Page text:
We constantly hear how important bees are for us and the wider planet. But why is the reason for this? Why are honey bees important? What do they really do for us?
Honey bees are important because they are the most effective pollinators out of all the pollinating insects and birds. This is because every part of their bodies, lifestyles, and habits is adapted to be efficient pollen carriers.
Bees, like bumble bees, have fuzzy bodies that allow pollen to stick to them as they fly flower to flower, easily pollinating the flowers in the process.
Honey bees are very efficient and effective pollinators as well. Since honey bees need pollen to make honey to sustain themselves and their colony, honey bees can and do collect pollen from many flowers at once.
Female worker bees will spend all day loading up on pollen in their pollen sacs before heading back to the hive.
What Would Happen If Honey Bees Went Extinct?
It is estimated that honey bees are responsible for 80-90% of the world’s pollination. While there are other types of bees as well as wasps, butterflies, and even some birds that also pollinate plants, honey bees tend to be the most efficient.
This is because the amount of time honey bees spend on flowers gathering pollen is far greater than the amount of time other bees, wasps, or birds spend on flowers.
Honey bees use pollen to create honey in their hives to help sustain themselves and their colony over long winters.
Honey bees are vital and important to the world’s ecosystems. Luckily, honey bees are not currently at risk of becoming endangered. Thanks to vigorous work from beekeepers and bee enthusiasts, honey bees are currently safe and, for the most part, thriving.
Honey bees have many natural predators. Hornets will attack and kill honey bees, sometimes even taking out entire colonies. Bears also love honey bees and will tear open beehives to get honey and eat bees.
Climate change is another big concern for honey and all other types of bees and pollinators. Longer and colder winters are preventing the early spring flowers from blooming on time.
When the bees awaken from their hive and go out looking for pollen to replenish their honey supply, they are finding barren and frozen land with no flowers. Leaving dandelions and planting pollinator-friendly plants in the early spring will help keep our pollinators happy and healthy.
Bees are also losing their habitats. Thanks to more development of homes, buildings, and roads, more and more land is being deforested. Without the natural cover and places to grow their hives undisturbed, many bees attempt to build nests in populated areas.
Humans can live and coexist with bees, but due to the fear of these flying insects, many people call exterminators to have these nests taken care of.
When farmers grow acres and acres of crops, they take away the chance of food for bees migrating or looking for food. Most often, farmers plant a single type of crop and many crops do not necessarily feed bees well.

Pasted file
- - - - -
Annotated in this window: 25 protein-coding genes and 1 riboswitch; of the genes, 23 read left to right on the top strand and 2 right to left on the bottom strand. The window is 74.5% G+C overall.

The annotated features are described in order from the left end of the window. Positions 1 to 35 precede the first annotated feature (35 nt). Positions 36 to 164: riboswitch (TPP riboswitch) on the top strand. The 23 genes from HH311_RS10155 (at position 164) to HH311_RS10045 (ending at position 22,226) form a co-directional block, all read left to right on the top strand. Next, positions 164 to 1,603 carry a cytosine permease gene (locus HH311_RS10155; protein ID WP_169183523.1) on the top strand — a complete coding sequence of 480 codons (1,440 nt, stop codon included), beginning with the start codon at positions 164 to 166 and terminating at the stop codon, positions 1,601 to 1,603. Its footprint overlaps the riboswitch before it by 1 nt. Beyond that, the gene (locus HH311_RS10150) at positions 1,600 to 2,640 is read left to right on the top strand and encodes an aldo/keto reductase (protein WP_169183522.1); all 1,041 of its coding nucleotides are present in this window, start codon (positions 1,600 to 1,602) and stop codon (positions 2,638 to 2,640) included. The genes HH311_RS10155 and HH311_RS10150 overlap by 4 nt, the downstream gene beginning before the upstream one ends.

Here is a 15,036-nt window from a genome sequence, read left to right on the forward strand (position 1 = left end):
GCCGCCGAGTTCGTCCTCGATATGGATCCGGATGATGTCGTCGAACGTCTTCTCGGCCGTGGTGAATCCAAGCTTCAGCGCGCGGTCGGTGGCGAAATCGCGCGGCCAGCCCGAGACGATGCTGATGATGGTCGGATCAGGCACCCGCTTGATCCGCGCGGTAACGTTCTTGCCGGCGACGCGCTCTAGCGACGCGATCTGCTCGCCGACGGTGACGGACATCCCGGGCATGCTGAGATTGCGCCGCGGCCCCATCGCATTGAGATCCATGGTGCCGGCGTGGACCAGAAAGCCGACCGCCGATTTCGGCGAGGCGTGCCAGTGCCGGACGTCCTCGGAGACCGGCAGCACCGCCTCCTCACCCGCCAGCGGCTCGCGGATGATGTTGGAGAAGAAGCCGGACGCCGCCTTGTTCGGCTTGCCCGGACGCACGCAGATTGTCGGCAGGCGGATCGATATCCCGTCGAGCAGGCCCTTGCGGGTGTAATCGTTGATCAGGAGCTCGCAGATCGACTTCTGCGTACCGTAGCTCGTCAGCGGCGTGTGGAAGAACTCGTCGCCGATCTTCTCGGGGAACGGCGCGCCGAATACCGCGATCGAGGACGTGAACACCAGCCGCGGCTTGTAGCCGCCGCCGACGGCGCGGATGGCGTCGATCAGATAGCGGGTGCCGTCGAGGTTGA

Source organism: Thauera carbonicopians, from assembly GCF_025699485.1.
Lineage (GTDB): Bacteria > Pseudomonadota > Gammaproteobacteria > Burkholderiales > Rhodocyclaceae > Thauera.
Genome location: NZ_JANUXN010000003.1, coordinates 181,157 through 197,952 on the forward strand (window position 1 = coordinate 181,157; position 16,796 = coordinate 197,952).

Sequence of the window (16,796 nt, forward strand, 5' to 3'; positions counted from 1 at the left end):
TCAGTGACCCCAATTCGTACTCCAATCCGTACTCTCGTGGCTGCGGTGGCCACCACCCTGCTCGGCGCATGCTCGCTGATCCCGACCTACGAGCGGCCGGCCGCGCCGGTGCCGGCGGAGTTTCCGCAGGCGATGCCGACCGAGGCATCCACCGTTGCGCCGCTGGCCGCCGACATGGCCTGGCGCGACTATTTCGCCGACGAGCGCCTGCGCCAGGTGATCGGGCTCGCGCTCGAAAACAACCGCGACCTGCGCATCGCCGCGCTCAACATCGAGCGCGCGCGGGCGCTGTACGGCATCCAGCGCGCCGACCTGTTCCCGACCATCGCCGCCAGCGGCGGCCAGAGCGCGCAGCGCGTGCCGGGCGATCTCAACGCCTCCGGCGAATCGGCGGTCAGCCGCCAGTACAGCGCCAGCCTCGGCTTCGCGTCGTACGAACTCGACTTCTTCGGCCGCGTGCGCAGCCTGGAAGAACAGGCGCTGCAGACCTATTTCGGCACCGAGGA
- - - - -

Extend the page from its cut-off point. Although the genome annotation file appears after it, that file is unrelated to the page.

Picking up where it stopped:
If farmers would plant small patches of wildflowers like milkweed or dandelions, bees would have a space to rest and fuel up before making the long journey back to their hives.
No, we could not survive completely without bees, not as a population of over 8 billion people. Bees are responsible for roughly 1 in every 3 bites of food you take.
Albert Einstein is reported to have said the following about the importance of bees and our reliance on them: “If the bee disappears from the surface of the Earth, man would have no more than four years left to live.”
Why are Bees So Important to the World?
Bees provide pollination for the world’s plants, crops, and flowers. Every continent, except for Antarctica, has native bee species. Bees are biologically designed to be the perfect pollinators for their communities.
Whether they are solitary carpenter bees, big fuzzy bumblebees, or busy worker honey bees, bees have one main goal in life: Drink nectar.
In the process of drinking nectar, bees will get pollen on them. In some species, they collect pollen on their back legs in pollen sacs to bring back to their homes. For honey bees, they use this pollen to make honey, royal jelly, and propolis.
If bees were to go extinct, there would be other pollinators. In fact, the hoverfly is a wonderful and efficient pollinator itself. Hoverflies are the master of disguise and if you have seen a bee that seems to be hovering in one place before zipping off, you probably saw a hoverfly that looked like a bee.
These hoverflies range in looks from wasps to bees and everything in between and are wonderful pollinators if given a chance. However, without the bee populations, it would be hard for hoverflies, wasps, and birds to be able to keep up with the pollination demands.
Want to Attract Bees to Your Garden?
We’ve Put Together a Complete Guide to Attracting Bees to Your Garden Including Our Top 14 Plants You NEED to Have in Your Garden:
Protecting our bee populations is vital. Without the bees, there would be a lack of pollinators to help pollinate our crops, flowers, and other plants. The entire ecosystem could collapse without these small but mighty insects.
Bee populations are in decline due to predators, deforestation, lack of food sources, and climate change. We can help protect these pollinators by planting pollinator-friendly food sources, like milkweed, dandelions, and wildflowers, in places that are scarce of pollinator-friendly plants.
While the honey bee population is safe for now, thanks to beekeepers domesticating these bees and raising them as livestock, other bee species are in rapid decline. Act now and urge others to act as well to protect these vital creatures from extinction.